This system works, but has a couple of problems.
The first problem is that you have to remember to rotate your backup drives. I hate to admit it, but more than once I forgot to swap those drives.
The second problem is that your off-site backup is only as good as the moment you take it away. The longer it goes without being updated, the less valuable it is if you have to use it for a major recovery. It'll still get most of your data, but you may lose some of your recent work.
A couple of years ago, I decided to use an online service. After doing my research, I decided that Crashplan for Small Business was my best option. Crashplan provides software for both local and online backups. As part of that service, I receive alerts if my backups aren't running.
Click here to get a Free Trial for CrashPlan for Small Business
It happens. Maybe the software doesn't get started, or gets accidentally shutdown. If I don't have a backup in a couple of days (that duration is something you can configure), I'll receive an email alert. You want to know if your system isn't going to backup your photos.
When it comes time to upload your data files to an online service like Crashplan, be prepared to leave your computer on for a long time. Mine is on 24/7 anyway, so it's always available to upload a backup or save locally.
When I started this up, I had 4 TB of data to upload and a 150 MBps upload threshold. If conditions were perfect, it should've taken 20+ days to upload.
Of course, conditions weren't perfect. It took several months to upload all of my data.
Part of the problem was that files didn't deliver to Crashplan at 150 MBps. Things go through the Internet at varying speeds, and some people get traffic faster than others. Maybe Crashplan had a LOT of other backups going on, and just couldn't accept my data at full speed.
Another problem was due to the amount of data I had to send. The Crashplan app uses your local RAM as part of the service. The more data you want to store, the more RAM you have to allocate to Crashplan. My data amount well exceeded the typical configuration. So that meant my upload effectively stopped for a while.
I had to contact Crashplan support and then I learned how to configure their app for my amount of data. Keep that in mind, more data to upload means more RAM to use for a cache.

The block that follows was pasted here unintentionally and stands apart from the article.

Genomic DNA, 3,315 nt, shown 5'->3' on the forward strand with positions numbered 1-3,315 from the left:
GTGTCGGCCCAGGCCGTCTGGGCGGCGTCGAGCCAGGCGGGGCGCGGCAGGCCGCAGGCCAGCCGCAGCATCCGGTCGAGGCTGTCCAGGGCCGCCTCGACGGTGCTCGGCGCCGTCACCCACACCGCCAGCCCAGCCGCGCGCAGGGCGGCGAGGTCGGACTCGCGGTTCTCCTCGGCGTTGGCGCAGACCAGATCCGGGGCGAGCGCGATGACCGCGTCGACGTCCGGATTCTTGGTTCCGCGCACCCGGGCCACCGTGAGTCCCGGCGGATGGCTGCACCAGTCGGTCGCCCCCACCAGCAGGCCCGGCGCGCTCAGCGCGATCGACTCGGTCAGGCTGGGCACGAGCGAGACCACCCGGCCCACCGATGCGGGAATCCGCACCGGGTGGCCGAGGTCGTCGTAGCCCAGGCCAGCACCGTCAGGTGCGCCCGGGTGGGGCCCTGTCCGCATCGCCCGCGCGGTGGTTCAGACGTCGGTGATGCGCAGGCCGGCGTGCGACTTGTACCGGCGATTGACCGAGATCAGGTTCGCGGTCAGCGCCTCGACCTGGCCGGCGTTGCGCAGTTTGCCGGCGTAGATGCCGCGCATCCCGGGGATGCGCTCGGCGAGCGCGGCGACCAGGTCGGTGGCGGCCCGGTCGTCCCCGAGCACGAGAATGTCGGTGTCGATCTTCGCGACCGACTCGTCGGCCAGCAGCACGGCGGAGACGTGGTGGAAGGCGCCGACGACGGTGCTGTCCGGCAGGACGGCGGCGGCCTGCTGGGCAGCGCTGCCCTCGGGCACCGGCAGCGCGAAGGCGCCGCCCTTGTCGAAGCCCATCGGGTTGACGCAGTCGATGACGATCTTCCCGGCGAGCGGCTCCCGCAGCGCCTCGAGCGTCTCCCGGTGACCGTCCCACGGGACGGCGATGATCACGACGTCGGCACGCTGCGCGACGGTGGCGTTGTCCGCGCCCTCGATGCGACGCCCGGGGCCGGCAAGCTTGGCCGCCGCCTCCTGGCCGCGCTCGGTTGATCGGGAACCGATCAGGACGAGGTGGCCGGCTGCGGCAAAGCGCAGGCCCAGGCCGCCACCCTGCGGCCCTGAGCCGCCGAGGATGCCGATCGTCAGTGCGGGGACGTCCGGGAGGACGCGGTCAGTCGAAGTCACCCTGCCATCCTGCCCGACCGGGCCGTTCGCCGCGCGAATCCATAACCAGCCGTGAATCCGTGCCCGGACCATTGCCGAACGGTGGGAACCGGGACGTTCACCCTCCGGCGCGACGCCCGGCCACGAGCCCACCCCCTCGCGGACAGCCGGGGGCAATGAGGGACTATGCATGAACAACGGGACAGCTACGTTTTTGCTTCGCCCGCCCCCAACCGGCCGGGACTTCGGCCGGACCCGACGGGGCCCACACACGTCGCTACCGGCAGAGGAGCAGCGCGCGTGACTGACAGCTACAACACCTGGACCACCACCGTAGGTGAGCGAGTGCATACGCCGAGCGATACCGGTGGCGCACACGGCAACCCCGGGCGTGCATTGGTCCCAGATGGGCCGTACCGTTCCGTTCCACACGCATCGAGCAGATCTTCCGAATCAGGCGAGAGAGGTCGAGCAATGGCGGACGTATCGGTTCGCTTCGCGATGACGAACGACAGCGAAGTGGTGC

Once everything uploaded, it's been a perfect bliss. No more driving backups to and from an office (which I no longer have). All it has to do is upload the changes, and it all happens in the background for me.
Should the unthinkable occur, my data is safely stored outside of the danger zone. Of course, that's as long as I keep paying for the service. It's worth it to me, and I consider it part of the cost of doing business.
Free Online Storage Alternatives to Backup Your Photos
In my opinion, these services are dangerous. Beware the terms of service to see how or if they may use your photographs. While you always maintain copyright, some services make it a part of their contract that you grant them an irrevocable license to use your photos as they wish, including the possibility of sharing with 3rd party services.
For some businesses. this is only to protect them because they need rights to use your photos to provide a service to you. However, some will use your photos for advertising, scraping metadata or gathering information about you.
Worse, they may compress or otherwise alter your photos. The photo you download from a free service may not be the same quality that you uploaded. They may also change their rules or complete disappear (like Google+ did).
Not everyone needs or wants a system like the 3-2-1 photo backup I just described. My wife is perfectly content to maintain a paid Flickr account and she uploads her finished JPEGS to store in private albums. That also allows her to share photos easily with family overseas.
SmugMug is not only a portfolio showcase, but it also allows you to store RAW files. If you don't have an excessive amount, this may be a good option for you.
Your Photos Are as Safe as Your Backup Strategy
I'm a backup and data protection freak. That's partly because of my IT background and also because I've been on the edge of disaster more than once. My backups have backups. I even have a backup for my lunch money because I don't like to miss out on food.
When something is valuable to you, then you do your best to protect it. So backup your photos.